This research was supported by the NSF-supported Materials Research Science & Engineering Center. The authors thank Wei-Jen Tang for providing engineered CaM plasmids and Young-Sam Lee for technical assistance.
Dynamic Hydrogels: Translating a Protein Conformational Change into Macroscopic Motion†
Article first published online: 15 MAR 2007
Copyright © 2007 WILEY-VCH Verlag GmbH & Co. KGaA, Weinheim
Angewandte Chemie International Edition
Volume 46, Issue 17, pages 3066–3069, April 20, 2007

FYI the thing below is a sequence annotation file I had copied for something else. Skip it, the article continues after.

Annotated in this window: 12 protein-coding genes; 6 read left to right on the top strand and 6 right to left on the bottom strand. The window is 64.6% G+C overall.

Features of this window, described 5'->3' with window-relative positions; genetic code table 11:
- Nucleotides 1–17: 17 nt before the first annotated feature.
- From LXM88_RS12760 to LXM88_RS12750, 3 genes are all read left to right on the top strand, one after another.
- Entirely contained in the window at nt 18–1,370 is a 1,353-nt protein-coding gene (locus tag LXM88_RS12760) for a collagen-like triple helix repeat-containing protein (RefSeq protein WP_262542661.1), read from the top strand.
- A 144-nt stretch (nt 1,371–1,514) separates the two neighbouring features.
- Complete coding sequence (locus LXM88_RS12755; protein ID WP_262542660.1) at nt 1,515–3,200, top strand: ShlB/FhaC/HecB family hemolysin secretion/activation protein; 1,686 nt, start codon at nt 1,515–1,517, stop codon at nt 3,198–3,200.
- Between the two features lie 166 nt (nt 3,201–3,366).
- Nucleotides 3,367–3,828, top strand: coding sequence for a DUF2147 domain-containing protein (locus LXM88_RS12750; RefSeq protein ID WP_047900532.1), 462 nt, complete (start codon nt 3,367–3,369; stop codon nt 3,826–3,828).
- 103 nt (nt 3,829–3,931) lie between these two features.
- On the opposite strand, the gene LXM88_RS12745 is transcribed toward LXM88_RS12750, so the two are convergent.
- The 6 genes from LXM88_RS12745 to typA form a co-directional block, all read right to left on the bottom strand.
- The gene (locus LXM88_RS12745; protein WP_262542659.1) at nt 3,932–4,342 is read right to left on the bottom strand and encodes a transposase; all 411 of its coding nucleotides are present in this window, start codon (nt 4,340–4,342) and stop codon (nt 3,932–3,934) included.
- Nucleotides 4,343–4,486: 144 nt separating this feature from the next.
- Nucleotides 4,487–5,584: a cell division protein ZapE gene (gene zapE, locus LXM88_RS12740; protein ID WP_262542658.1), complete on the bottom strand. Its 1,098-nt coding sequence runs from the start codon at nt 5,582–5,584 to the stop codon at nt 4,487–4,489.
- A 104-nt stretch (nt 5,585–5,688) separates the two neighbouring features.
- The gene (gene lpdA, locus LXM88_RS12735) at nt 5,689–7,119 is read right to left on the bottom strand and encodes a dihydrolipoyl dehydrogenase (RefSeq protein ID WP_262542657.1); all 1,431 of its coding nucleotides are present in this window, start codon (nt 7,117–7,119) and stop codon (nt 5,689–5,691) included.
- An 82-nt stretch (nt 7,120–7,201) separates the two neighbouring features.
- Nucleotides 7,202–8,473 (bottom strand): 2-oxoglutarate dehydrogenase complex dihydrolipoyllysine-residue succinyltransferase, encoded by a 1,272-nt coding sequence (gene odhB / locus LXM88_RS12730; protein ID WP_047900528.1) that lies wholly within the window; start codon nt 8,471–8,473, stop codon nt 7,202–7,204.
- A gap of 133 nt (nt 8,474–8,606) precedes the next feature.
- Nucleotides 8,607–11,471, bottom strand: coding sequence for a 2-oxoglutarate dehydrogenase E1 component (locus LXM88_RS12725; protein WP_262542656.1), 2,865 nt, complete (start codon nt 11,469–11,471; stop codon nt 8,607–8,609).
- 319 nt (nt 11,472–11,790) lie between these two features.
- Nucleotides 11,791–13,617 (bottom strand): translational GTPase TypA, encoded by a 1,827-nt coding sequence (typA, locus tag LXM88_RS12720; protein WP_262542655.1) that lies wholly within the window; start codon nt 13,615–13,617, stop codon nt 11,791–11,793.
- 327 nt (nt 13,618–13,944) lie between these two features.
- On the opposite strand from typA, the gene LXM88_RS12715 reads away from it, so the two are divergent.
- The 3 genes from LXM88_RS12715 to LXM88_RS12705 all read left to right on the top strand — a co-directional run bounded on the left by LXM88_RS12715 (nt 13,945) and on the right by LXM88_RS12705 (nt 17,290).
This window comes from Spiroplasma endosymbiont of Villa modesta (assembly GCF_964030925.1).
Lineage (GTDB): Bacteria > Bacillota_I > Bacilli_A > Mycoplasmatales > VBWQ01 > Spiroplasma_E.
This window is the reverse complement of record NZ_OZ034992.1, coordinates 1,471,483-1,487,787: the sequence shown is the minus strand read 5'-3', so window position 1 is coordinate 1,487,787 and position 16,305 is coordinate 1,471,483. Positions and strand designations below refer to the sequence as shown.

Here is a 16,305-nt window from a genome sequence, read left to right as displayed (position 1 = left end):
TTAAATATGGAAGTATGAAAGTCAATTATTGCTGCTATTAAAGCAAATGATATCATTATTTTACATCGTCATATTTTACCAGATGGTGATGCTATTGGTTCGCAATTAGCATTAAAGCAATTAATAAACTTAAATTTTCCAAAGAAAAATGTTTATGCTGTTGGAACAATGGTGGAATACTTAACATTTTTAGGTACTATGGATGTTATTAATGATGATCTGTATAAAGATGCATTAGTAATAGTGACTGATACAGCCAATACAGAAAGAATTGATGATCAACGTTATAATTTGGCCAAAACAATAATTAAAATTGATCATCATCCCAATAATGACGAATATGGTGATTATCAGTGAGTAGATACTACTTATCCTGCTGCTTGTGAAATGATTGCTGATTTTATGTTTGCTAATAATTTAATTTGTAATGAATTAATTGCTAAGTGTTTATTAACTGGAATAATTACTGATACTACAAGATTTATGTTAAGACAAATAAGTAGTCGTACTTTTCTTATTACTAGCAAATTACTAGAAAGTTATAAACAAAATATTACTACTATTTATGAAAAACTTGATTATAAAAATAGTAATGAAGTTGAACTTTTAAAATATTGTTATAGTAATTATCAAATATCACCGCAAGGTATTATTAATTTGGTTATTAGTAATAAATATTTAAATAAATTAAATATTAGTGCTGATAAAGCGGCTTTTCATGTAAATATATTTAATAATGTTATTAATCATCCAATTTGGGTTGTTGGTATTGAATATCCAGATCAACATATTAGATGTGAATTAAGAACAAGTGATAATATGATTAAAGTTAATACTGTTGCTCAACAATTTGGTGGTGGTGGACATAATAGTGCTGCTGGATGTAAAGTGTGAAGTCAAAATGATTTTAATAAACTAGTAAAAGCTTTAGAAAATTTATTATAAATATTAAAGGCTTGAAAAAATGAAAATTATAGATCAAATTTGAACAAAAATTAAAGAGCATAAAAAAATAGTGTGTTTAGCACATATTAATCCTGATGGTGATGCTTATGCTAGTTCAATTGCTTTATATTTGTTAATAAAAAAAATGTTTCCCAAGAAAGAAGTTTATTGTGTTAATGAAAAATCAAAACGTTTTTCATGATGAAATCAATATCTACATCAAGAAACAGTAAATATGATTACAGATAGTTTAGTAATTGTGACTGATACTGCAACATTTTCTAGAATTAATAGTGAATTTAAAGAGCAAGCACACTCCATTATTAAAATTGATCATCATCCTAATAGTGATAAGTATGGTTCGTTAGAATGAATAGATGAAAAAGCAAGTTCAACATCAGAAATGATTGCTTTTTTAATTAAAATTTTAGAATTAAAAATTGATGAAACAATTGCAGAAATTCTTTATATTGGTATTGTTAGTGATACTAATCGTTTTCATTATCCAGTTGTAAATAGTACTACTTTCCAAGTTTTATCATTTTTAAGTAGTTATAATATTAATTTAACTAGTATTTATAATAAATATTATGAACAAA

How to Cite
Murphy, William L., Dillmore, W. Shannon., Modica, J. and Mrksich, M. (2007), Dynamic Hydrogels: Translating a Protein Conformational Change into Macroscopic Motion. Angew. Chem. Int. Ed., 46: 3066–3069. doi: 10.1002/anie.200604808
- Issue published online: 12 APR 2007
- Article first published online: 15 MAR 2007
- Manuscript Received: 27 NOV 2006
- supramolecular chemistry
Natural inspiration: A bioinspired functional material in the form of a hydrogel created by cross-linking an engineered version of calmodulin, a protein which undergoes a conformational change in response to ligand binding (see schematic representation), with a four-armed poly(ethylene glycol) molecule terminated with acrylate groups decreased in volume by 20 % when treated with the ligand trifluoperazine. Multiple cycles of gel swelling and shrinkage were possible.